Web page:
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In mathematics, a quadratic form is a homogeneous polynomial of degree two in a number of variables. For example, the distance between two points in space is found by taking the square root of a quadratic form involving six variables, the three co-ordinates of each of the two points.

Two variables:

Three variables:

## Relation with bilinear forms

To express the quadratic form concept in linear algebra terms, we can note that for any bilinear form B on a vector space V of finite dimension, the expression B(v,v) for v in V will be a quadratic form in the co-ordinates of v with respect to a fixed basis. If F is the underlying field, then this is in fact the general quadratic form over F, unless the characteristic of F is 2. Provided we can divide by 2 in F there is no problem in writing down a matrix representing B, to give rise to any fixed quadratic form: we can choose B to be symmetric.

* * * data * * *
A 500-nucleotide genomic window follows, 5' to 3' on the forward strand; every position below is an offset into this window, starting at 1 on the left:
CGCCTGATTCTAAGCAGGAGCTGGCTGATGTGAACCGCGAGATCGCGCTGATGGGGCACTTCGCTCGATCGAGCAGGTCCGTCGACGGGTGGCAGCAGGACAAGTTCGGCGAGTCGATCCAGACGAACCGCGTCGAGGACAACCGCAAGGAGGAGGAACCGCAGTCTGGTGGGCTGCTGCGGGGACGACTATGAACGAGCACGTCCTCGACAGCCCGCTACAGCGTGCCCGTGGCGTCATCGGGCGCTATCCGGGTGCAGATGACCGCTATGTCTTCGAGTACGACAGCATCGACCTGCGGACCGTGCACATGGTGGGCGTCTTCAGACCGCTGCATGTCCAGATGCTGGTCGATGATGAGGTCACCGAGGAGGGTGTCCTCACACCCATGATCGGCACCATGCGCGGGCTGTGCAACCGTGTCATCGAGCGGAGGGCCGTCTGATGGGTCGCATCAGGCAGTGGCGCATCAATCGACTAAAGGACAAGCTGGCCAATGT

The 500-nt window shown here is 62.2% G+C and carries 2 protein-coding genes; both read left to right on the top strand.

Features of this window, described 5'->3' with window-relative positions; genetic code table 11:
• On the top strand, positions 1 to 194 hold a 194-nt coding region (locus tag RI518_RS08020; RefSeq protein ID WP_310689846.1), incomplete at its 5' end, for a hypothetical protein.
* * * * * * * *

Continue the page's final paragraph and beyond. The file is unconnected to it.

In fact under that condition there is a 1-1 correspondence between quadratic forms Q and symmetric bilinear forms B (an example of polarisation). For the purposes of quadratic form theory over rings in general, such as the integral quadratic forms important in number theory and topology, one must start with a more careful definition to avoid problems caused by division by 2.